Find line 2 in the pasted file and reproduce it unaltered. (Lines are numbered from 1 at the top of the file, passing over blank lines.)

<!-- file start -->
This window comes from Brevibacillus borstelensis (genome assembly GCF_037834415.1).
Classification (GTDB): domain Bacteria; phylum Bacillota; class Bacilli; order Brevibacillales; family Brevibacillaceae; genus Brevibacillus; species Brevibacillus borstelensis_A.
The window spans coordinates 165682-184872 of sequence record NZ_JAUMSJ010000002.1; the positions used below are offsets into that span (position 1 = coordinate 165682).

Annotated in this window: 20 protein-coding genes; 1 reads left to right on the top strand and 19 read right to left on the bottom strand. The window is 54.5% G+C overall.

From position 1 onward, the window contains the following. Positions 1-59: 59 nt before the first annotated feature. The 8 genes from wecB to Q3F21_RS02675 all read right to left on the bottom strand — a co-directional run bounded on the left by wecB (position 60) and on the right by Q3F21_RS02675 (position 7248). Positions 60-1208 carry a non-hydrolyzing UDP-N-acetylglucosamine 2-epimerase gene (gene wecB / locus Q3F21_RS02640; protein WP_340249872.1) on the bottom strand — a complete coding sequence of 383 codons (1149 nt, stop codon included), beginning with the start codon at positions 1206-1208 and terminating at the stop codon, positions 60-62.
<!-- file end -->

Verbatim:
Classification (GTDB): domain Bacteria; phylum Bacillota; class Bacilli; order Brevibacillales; family Brevibacillaceae; genus Brevibacillus; species Brevibacillus borstelensis_A.